Bay Area Homeopathy


History of Homeopathy


Samuel Hahnemann (1755-1853), a German physician, chemist, and researcher is the founder of Homeopathy.

64303070_2b49a87536_m.jpgSamuel Hahnemann, founder of Homeopathy (1755-1853)

Hahnemann became curious about the healing effects of Peruvian bark, a treatment for malaria, and tested it on himself by taking repeated doses. He developed symptoms like those of malaria and hypothesized that the bark’s ability to cure was related to its ability to produce symptoms similar to the disease (known as the principle of similars). This was the beginning of Hahnemann’s quest to find an alternative to the dangerous and ineffective treatment methods of the late eighteenth century.

Dr. Hahnemann left traditional medicine and began to experiment with the principle of similars. Over the next 20 years, he tested mineral, vegetable, and animal substances on himself and other healthy subjects and meticulously recorded the effects he observed. These drug provings became the foundation for his encyclopedia on drug effects, the Materia Medica, still used by homeopaths today to match remedies with physical and psychological symptoms in patients.

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The Hahnemann Monument in Washington, D.C. was built in 1930 to honor the founder of Homeopathy

In 1810, Hahnemann published the first text on homeopathy, The Organon, which he updated throughout his life with what he and his colleagues learned from decades of experience.

Homeopathy became very popular and spread quickly because it proved so effective compared to the conventional treatments in use in the mid-1800′s. It was especially superior in treating infectious epidemics. For example, during the London cholera epidemic in 1854, the mortality rate was 50 percent for patients treated in conventional hospitals, compared with 16 percent for those treated in the homeopathic hospital.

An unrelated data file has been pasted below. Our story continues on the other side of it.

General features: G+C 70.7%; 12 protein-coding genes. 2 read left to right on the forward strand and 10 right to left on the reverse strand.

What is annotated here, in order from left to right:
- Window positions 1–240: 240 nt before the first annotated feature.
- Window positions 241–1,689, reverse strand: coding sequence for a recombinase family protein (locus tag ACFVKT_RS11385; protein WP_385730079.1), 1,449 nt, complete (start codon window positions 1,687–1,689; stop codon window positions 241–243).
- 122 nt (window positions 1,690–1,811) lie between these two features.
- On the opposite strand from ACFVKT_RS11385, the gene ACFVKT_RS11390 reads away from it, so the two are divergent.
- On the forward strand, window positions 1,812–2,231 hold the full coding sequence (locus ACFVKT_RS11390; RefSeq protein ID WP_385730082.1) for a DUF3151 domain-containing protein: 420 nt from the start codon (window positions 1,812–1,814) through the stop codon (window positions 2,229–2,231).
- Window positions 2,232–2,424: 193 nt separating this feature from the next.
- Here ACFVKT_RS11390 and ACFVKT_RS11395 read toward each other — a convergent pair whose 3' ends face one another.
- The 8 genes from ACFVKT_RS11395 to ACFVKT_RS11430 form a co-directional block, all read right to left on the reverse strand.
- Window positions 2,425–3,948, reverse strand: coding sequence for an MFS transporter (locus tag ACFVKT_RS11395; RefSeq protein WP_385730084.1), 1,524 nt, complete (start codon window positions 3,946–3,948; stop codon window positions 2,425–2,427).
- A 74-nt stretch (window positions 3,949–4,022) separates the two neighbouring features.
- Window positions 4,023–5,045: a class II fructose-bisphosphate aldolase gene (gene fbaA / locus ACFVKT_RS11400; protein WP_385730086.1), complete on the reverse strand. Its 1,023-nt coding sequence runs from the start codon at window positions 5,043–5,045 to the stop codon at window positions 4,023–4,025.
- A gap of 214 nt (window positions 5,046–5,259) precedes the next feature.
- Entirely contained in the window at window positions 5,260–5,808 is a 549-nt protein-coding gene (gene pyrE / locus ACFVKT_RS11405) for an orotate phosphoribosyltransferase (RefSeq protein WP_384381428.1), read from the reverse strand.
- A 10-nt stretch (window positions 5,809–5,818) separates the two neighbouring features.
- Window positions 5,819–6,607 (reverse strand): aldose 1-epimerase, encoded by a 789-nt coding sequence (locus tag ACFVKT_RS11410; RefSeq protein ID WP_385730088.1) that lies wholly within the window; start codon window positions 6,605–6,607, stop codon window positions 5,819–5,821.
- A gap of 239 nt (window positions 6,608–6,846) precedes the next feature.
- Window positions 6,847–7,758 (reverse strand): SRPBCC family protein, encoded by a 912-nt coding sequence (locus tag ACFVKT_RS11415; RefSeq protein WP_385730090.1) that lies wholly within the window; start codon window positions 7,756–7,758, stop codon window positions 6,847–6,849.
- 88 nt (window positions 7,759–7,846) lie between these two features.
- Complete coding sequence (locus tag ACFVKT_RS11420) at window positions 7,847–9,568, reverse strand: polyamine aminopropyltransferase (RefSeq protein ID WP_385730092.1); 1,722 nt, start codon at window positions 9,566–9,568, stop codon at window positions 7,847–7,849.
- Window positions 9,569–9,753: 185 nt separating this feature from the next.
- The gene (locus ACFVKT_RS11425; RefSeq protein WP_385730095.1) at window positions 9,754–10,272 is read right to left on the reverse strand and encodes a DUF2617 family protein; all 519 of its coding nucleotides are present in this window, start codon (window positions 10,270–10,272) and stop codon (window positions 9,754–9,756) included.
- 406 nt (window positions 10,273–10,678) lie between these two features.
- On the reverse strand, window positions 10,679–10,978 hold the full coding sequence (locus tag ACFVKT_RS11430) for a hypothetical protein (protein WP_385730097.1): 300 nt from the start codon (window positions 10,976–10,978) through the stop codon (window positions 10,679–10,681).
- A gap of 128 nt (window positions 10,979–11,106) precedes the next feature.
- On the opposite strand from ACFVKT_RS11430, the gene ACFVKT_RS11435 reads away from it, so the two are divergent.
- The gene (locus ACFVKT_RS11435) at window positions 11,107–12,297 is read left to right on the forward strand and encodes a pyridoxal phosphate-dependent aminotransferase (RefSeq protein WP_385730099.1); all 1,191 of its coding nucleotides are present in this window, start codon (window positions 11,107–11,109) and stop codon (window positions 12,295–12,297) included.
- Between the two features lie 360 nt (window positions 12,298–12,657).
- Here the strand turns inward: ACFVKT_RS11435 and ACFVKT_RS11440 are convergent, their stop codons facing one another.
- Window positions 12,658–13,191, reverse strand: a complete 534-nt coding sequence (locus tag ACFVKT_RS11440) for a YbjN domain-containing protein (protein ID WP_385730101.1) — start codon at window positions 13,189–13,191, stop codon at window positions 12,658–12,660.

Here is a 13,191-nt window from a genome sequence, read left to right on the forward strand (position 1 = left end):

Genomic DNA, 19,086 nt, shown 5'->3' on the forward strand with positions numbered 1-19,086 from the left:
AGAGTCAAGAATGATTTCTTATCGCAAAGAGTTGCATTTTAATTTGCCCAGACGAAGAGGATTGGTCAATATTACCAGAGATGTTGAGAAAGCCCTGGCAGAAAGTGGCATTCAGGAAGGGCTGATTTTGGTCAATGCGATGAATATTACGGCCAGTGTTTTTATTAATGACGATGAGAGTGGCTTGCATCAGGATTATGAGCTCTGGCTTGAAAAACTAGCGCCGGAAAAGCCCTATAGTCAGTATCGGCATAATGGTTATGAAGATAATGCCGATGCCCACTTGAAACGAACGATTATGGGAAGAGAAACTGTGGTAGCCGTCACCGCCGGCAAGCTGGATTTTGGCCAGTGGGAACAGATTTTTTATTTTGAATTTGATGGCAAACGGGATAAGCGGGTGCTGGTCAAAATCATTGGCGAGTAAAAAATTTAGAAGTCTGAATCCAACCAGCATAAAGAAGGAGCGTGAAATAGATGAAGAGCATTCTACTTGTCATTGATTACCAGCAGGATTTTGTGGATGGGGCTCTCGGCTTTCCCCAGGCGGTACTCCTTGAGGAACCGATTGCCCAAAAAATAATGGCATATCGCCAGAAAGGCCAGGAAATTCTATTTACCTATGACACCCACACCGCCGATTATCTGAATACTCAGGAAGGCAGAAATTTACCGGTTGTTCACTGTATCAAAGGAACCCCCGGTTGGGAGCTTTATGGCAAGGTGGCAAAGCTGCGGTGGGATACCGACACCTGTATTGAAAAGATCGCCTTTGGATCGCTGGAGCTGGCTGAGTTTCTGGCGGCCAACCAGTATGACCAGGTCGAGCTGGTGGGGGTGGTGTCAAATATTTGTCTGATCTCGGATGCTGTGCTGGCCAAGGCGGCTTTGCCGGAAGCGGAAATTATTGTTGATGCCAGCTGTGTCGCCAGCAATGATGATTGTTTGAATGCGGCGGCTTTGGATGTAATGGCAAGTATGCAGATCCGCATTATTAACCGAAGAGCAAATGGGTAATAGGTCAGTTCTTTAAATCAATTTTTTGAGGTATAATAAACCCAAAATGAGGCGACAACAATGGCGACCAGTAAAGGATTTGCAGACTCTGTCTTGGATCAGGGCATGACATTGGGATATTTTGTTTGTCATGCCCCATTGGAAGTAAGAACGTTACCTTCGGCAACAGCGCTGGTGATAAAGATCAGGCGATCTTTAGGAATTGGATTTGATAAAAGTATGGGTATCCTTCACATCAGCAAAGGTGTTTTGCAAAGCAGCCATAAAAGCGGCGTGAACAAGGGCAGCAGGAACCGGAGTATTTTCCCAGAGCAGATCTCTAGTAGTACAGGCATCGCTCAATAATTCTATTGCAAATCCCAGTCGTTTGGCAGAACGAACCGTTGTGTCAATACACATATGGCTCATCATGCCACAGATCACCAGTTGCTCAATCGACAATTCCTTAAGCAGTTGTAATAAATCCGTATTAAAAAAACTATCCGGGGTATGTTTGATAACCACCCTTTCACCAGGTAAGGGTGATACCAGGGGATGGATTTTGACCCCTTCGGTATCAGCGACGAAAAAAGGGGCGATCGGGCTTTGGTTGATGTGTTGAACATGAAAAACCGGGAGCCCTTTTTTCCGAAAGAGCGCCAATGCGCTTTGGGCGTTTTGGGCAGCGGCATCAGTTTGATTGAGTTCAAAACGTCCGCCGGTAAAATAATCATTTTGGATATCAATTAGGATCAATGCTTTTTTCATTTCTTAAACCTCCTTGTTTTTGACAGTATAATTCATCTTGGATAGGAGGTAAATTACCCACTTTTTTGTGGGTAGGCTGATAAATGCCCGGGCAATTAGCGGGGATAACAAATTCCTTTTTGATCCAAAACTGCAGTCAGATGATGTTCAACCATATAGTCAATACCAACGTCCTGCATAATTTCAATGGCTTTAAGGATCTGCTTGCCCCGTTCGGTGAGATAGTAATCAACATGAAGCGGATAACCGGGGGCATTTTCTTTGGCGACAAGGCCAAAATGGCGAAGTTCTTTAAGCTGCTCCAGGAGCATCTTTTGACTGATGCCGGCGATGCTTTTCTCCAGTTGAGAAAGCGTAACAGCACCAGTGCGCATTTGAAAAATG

Homeopathy in America

Some of Hahnemann’s followers translated his Organon into English and moved to the United States. Homeopathy’s popularity, as well as the criticisms by homeopaths of traditional allopathic philosophy and practices, particularly suppressive drugs, posed a threat to “orthodox” medicine. When the American Medical Association was founded in 1846, it was able to forbid the study or use of homeopathy in all its schools and by all its members. This contributed greatly to homeopathy’s decline in the U.S.

By 1890, there were 60 homeopathic medical colleges in the U.S. and the President of the United States had his own homeopathic doctor on staff.

Over the past few decades, the use of homeopathy has steadily grown around the world as the limitations of conventional medicine have become apparent and people have become more trusting of alternative approaches. Britain, France, Germany, India and Israel all have very strong homeopathic colleges, hospitals and clinics. Homeopathy is used by some 30 million people in Europe alone! In many countries, insurance coverage is routine and many physicians practice both homeopathy and conventional medicine.

Homeopathy is experiencing a revival in the U.S. as people have become dissatisfied with conventional medicine’s lack of individualized treatment and less confident in its safety and effectiveness in treating common illnesses.